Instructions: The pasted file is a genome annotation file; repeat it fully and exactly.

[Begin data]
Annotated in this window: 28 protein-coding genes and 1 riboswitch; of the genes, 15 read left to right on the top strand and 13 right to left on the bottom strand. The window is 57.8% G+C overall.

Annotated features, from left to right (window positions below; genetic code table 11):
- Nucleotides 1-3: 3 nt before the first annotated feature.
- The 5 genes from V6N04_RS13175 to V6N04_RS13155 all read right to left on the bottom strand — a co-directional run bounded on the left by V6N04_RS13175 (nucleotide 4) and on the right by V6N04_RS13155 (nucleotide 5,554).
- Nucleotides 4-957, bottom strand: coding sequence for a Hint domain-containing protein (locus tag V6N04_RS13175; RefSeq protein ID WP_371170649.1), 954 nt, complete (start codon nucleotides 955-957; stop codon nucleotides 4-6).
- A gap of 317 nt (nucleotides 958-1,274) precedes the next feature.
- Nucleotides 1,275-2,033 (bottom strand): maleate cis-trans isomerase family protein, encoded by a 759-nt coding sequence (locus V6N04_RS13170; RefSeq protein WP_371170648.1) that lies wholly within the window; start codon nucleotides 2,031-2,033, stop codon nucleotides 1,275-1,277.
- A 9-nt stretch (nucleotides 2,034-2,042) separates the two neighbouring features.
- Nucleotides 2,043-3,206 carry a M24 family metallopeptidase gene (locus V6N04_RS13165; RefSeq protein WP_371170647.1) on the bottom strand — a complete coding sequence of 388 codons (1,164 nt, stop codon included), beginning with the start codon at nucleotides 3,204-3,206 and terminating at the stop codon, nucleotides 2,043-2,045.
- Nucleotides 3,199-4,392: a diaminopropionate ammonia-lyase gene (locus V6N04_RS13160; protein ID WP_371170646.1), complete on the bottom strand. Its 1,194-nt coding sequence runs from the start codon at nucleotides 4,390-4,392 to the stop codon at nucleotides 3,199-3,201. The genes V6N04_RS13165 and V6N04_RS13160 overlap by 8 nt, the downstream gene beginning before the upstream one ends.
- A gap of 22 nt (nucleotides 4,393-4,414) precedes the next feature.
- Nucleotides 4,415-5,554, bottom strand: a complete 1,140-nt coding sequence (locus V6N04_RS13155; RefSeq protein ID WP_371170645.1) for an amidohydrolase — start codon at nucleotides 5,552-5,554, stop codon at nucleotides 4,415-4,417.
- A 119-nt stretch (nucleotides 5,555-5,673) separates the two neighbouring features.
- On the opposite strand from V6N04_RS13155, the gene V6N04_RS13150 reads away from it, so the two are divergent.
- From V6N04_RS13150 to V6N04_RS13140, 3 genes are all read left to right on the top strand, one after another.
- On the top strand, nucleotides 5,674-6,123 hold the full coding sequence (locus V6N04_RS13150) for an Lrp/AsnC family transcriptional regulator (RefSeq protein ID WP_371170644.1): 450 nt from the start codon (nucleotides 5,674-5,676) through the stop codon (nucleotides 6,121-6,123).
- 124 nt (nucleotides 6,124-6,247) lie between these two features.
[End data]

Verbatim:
Annotated in this window: 28 protein-coding genes and 1 riboswitch; of the genes, 15 read left to right on the top strand and 13 right to left on the bottom strand. The window is 57.8% G+C overall.

Annotated features, from left to right (window positions below; genetic code table 11):
- Nucleotides 1-3: 3 nt before the first annotated feature.
- The 5 genes from V6N04_RS13175 to V6N04_RS13155 all read right to left on the bottom strand — a co-directional run bounded on the left by V6N04_RS13175 (nucleotide 4) and on the right by V6N04_RS13155 (nucleotide 5,554).
- Nucleotides 4-957, bottom strand: coding sequence for a Hint domain-containing protein (locus tag V6N04_RS13175; RefSeq protein ID WP_371170649.1), 954 nt, complete (start codon nucleotides 955-957; stop codon nucleotides 4-6).
- A gap of 317 nt (nucleotides 958-1,274) precedes the next feature.
- Nucleotides 1,275-2,033 (bottom strand): maleate cis-trans isomerase family protein, encoded by a 759-nt coding sequence (locus V6N04_RS13170; RefSeq protein WP_371170648.1) that lies wholly within the window; start codon nucleotides 2,031-2,033, stop codon nucleotides 1,275-1,277.
- A 9-nt stretch (nucleotides 2,034-2,042) separates the two neighbouring features.
- Nucleotides 2,043-3,206 carry a M24 family metallopeptidase gene (locus V6N04_RS13165; RefSeq protein WP_371170647.1) on the bottom strand — a complete coding sequence of 388 codons (1,164 nt, stop codon included), beginning with the start codon at nucleotides 3,204-3,206 and terminating at the stop codon, nucleotides 2,043-2,045.
- Nucleotides 3,199-4,392: a diaminopropionate ammonia-lyase gene (locus V6N04_RS13160; protein ID WP_371170646.1), complete on the bottom strand. Its 1,194-nt coding sequence runs from the start codon at nucleotides 4,390-4,392 to the stop codon at nucleotides 3,199-3,201. The genes V6N04_RS13165 and V6N04_RS13160 overlap by 8 nt, the downstream gene beginning before the upstream one ends.
- A gap of 22 nt (nucleotides 4,393-4,414) precedes the next feature.
- Nucleotides 4,415-5,554, bottom strand: a complete 1,140-nt coding sequence (locus V6N04_RS13155; RefSeq protein ID WP_371170645.1) for an amidohydrolase — start codon at nucleotides 5,552-5,554, stop codon at nucleotides 4,415-4,417.
- A 119-nt stretch (nucleotides 5,555-5,673) separates the two neighbouring features.
- On the opposite strand from V6N04_RS13155, the gene V6N04_RS13150 reads away from it, so the two are divergent.
- From V6N04_RS13150 to V6N04_RS13140, 3 genes are all read left to right on the top strand, one after another.
- On the top strand, nucleotides 5,674-6,123 hold the full coding sequence (locus V6N04_RS13150) for an Lrp/AsnC family transcriptional regulator (RefSeq protein ID WP_371170644.1): 450 nt from the start codon (nucleotides 5,674-5,676) through the stop codon (nucleotides 6,121-6,123).
- 124 nt (nucleotides 6,124-6,247) lie between these two features.